Stem anatomy. Secretory cavities present (usually), or absent (Cyclanthus, which has latex canals confined to the infloresence); when present, with mucilage. Cork cambium present (usually), or absent (Cyclanthus). Secondary thickening absent. Xylem without vessels (Wagner 1977). Sieve-tube plastids P-type; type II.

Root anatomy. Root xylem with vessels, or without vessels (then with ‘vessel tracheids’); vessel end-walls scalariform.

Reproductive type, pollination. Fertile flowersfunctionally male, or functionally female. Plants monoecious. Female flowers with staminodes (with four conspicuous staminodia opposite the tepals, these subulate, vermiform or filiform, (1-)3–5(-10) cm long, white to red or yellow, with or without rudimentary anthers). Gynoecium of male flowers absent. Floral nectaries absent (nectaries absent). Pollination entomophilous; via beetles.

Inflorescence, floral, fruit and seed morphology. Flowers aggregated in ‘inflorescences’. Inflorescences terminal, or axillary; pedunculate, unbranched, long-cylindrical to subspherical spadices, with rather few to very numerous flowers; conspicuously spatheate (each spadix subtended by 2–4(-8) spathes, which vary in size, shape and colour — green, white, red or yellow). Flowers small (in most genera arranged in a chess-board mosaic of solitary females each surrounded by four males, the groups in a shallow spiral along the spadix; or in Cyclanthus, the male and female flowers in alternating cycles and fused laterally so as to be indistinguishable individually).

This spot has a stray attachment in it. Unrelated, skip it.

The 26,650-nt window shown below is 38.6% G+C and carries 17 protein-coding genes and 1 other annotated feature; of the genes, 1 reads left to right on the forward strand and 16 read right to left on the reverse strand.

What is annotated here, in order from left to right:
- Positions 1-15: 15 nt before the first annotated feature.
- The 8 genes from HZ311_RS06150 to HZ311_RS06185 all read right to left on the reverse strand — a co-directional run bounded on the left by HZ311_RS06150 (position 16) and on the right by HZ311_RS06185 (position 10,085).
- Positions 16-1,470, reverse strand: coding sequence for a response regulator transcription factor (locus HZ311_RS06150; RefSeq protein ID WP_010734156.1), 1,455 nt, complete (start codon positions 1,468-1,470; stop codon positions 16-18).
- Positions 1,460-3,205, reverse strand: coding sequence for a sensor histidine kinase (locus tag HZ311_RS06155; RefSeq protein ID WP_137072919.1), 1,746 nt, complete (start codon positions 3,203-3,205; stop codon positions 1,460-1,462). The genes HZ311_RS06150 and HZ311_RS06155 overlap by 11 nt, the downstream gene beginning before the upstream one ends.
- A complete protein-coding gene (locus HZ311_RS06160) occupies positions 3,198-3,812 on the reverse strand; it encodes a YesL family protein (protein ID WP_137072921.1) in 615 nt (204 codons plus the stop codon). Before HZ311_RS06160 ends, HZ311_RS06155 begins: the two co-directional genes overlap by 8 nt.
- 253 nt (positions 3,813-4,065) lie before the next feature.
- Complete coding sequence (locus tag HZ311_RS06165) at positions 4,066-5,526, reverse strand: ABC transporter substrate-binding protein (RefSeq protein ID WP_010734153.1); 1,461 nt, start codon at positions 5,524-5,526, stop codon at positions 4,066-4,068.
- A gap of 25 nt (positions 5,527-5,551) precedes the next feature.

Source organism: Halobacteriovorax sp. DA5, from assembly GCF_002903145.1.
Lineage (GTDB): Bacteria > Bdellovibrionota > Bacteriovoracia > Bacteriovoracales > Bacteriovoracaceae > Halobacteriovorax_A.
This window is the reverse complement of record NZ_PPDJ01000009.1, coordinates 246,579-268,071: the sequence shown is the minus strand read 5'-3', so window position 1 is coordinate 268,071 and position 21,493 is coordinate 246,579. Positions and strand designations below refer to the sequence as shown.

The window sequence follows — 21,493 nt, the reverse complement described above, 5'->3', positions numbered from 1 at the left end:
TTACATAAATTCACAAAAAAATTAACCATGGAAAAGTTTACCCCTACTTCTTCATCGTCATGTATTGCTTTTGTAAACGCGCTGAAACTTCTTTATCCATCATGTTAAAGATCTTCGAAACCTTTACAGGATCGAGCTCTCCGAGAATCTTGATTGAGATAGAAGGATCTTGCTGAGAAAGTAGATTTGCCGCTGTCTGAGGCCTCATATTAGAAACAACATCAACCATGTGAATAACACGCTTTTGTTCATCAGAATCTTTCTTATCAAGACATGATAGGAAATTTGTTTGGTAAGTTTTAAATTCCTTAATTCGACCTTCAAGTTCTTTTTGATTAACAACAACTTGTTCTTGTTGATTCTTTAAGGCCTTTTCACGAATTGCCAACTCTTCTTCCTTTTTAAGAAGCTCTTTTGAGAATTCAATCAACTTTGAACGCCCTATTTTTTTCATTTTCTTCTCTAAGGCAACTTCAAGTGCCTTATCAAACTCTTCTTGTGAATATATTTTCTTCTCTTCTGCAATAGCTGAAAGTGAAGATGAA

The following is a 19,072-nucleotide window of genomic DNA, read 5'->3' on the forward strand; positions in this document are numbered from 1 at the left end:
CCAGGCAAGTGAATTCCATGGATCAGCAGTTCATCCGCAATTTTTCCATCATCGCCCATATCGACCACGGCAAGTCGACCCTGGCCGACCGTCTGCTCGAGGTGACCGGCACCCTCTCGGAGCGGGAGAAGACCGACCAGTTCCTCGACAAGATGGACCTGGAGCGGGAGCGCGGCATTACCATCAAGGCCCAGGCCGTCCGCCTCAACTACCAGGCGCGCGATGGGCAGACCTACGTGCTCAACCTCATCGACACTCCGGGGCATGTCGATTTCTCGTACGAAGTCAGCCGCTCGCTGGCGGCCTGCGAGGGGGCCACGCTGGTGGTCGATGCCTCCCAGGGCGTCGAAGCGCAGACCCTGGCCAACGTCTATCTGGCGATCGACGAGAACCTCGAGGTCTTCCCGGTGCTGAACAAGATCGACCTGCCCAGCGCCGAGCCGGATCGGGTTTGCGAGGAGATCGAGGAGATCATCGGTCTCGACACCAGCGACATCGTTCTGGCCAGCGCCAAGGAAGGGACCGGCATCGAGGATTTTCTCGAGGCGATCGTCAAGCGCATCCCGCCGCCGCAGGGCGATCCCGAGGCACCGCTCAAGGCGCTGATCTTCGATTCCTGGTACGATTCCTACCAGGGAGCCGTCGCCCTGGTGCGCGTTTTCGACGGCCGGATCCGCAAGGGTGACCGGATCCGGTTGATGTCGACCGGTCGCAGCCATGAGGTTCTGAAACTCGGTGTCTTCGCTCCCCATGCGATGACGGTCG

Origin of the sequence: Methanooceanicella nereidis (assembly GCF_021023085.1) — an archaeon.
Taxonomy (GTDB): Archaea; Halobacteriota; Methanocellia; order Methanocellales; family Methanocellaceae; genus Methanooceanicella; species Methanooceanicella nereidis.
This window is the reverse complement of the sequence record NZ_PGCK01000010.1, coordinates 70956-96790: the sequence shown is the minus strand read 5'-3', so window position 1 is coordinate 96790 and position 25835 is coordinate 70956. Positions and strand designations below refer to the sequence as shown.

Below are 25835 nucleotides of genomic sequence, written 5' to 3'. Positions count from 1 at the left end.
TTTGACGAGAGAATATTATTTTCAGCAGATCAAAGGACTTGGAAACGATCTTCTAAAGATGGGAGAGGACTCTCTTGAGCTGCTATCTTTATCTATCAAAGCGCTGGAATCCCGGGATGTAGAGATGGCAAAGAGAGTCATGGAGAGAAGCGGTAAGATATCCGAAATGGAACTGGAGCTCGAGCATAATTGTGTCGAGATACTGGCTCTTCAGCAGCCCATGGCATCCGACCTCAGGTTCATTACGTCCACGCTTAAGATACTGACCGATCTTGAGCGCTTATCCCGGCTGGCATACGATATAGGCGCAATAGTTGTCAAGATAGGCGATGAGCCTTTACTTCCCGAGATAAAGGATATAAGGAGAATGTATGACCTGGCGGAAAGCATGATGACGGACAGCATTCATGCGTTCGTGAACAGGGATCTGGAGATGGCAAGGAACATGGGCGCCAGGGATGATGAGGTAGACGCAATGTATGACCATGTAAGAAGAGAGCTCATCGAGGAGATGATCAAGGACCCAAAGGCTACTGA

Perianth of ‘tepals’, or vestigial, or absent; 4; free, or joined (symmetric or asymmetric, usually a more or less lobed cupule when present in male flowers, free or basally connate in females); 1 whorled (usually), or 2 whorled (seemingly, in Evodianthus); sepaloid; fleshy (often, in female flowers), or non-fleshy; persistent; accrescent (often, in female flowers).